Joining the Alternative Dispute Resolution Society while in law school is very beneficial for a variety of reasons. To name a few, students gain experience with negotiation skills such as the ability to develop succinct, well-articulated ideas and arguments, and to be a patient listener. However, my favorite part of participating in ADR is learning from my weaknesses. Every round, I carefully absorb the feedback provided to improve for the next round. I also love observing how the opposing team has decided to approach the negotiation in order to learn from their strengths and weaknesses in addition to my own.
The basics of preparing for a competition are pretty straightforward. You are provided with your set of shared facts and confidential, then you have 24 hours to make a mediation plan which includes your bottom line and best possible outcome, as well as your strengths, weaknesses, and clients interests.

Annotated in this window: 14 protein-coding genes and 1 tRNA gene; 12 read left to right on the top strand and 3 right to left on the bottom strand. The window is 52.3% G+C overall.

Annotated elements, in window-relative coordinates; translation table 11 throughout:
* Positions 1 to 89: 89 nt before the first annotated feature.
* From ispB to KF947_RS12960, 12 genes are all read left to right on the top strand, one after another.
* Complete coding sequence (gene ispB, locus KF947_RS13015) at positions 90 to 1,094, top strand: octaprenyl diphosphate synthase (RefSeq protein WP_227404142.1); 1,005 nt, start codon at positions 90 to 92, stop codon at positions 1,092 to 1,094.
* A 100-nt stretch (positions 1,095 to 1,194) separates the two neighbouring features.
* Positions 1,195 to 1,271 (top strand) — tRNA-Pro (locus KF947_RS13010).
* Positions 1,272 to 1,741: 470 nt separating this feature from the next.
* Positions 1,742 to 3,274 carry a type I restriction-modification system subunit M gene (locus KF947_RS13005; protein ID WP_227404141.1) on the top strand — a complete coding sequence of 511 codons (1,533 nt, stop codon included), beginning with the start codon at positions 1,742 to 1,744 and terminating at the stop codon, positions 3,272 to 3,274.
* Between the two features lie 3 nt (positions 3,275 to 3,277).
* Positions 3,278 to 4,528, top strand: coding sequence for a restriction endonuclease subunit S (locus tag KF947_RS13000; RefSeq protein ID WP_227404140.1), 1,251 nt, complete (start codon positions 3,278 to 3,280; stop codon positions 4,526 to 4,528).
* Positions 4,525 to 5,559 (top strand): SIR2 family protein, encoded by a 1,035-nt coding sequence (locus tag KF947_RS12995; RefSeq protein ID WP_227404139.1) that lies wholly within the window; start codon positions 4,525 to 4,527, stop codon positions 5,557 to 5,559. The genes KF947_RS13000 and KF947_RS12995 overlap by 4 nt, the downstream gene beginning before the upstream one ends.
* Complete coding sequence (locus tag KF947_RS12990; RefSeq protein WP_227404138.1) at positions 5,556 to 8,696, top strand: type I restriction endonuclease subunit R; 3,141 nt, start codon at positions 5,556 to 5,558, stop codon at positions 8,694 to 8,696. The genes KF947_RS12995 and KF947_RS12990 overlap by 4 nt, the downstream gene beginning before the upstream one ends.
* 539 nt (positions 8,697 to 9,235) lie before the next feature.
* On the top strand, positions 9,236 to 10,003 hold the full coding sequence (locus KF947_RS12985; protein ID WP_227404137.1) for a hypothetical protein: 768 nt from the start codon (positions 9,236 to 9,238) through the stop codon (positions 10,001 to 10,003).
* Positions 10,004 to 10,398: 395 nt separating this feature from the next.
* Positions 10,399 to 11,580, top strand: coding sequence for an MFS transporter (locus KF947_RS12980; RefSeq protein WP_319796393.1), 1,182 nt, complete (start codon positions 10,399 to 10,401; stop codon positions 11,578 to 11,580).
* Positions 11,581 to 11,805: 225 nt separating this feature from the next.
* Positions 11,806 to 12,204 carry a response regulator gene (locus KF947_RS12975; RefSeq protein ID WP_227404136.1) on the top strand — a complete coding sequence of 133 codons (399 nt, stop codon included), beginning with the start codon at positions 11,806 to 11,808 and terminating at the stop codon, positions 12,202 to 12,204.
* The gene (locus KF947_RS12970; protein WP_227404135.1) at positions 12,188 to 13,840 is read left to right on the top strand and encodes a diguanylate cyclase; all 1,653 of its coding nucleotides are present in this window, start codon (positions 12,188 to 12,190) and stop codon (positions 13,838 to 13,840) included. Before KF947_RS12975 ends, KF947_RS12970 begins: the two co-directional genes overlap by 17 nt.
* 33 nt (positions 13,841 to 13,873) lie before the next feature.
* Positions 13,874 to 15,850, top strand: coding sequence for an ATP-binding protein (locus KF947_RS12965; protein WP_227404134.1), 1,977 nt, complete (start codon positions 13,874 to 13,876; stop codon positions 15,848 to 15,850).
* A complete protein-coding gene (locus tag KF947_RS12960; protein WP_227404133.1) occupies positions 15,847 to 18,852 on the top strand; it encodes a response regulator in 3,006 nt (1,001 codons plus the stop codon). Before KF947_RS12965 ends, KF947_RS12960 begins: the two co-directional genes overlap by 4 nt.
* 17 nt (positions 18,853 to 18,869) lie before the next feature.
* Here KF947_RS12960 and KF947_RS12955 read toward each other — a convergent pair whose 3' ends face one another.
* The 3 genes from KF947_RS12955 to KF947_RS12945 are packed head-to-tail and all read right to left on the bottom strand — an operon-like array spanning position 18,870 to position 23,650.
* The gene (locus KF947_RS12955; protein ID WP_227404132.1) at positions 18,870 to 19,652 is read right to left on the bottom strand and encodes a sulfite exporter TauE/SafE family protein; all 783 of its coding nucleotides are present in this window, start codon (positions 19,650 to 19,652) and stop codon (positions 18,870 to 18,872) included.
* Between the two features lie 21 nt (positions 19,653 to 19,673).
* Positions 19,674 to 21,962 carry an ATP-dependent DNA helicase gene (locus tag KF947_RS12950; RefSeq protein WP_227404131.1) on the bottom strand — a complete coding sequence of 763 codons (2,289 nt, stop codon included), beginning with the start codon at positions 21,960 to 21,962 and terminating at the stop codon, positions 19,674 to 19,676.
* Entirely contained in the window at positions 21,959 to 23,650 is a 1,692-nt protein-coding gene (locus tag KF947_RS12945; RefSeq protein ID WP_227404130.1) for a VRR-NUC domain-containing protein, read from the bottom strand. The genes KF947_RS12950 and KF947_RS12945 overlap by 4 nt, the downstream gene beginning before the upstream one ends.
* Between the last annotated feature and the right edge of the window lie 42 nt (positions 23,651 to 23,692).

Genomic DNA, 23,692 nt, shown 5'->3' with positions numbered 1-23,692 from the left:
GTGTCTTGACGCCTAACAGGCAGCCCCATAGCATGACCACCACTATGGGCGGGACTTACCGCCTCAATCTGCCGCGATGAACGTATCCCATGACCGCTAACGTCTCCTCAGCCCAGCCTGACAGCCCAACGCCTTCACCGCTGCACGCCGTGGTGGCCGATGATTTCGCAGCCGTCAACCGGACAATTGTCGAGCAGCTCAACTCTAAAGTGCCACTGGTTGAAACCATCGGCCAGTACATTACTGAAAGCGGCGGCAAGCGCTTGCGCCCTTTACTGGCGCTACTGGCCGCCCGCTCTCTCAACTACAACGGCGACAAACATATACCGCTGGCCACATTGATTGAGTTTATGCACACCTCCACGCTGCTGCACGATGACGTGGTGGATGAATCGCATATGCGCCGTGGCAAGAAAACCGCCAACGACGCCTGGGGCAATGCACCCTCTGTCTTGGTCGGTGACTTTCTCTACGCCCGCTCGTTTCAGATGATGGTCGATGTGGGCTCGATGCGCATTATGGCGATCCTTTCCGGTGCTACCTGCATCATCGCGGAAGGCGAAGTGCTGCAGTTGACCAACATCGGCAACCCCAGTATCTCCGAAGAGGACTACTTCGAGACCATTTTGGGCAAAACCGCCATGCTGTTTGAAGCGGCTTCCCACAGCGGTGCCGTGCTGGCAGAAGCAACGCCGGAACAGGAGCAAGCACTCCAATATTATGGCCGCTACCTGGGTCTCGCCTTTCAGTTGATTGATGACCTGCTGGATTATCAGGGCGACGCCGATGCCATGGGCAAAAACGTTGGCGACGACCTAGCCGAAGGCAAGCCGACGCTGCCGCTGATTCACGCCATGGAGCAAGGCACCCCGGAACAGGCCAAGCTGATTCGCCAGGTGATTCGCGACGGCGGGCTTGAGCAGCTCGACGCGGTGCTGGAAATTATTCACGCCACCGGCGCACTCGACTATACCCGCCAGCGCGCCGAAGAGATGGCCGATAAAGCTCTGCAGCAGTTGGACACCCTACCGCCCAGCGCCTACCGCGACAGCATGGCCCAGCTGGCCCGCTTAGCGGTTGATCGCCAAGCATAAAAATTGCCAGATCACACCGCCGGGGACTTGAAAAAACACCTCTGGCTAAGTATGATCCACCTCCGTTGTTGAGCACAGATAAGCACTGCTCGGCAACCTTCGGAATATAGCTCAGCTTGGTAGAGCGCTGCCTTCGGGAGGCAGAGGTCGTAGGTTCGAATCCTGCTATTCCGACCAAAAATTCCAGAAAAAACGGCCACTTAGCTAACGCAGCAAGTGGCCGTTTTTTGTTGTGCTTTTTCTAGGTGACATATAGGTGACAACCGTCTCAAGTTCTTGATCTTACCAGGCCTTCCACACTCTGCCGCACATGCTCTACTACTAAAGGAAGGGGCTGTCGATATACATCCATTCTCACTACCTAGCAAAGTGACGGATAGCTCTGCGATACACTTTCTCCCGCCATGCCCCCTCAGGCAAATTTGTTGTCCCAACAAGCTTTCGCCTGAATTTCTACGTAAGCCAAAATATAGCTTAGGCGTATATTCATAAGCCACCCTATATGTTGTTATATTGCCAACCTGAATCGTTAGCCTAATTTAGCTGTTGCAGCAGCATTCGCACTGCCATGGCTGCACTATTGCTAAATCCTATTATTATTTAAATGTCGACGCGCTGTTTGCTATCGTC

The biggest mistake I have ever made in a competition was that I had made too many assumptions about what the opposing team was going to be arguing. Essentially, I had scripted the whole mediation in my head. I thought I knew exactly how it was going to play out.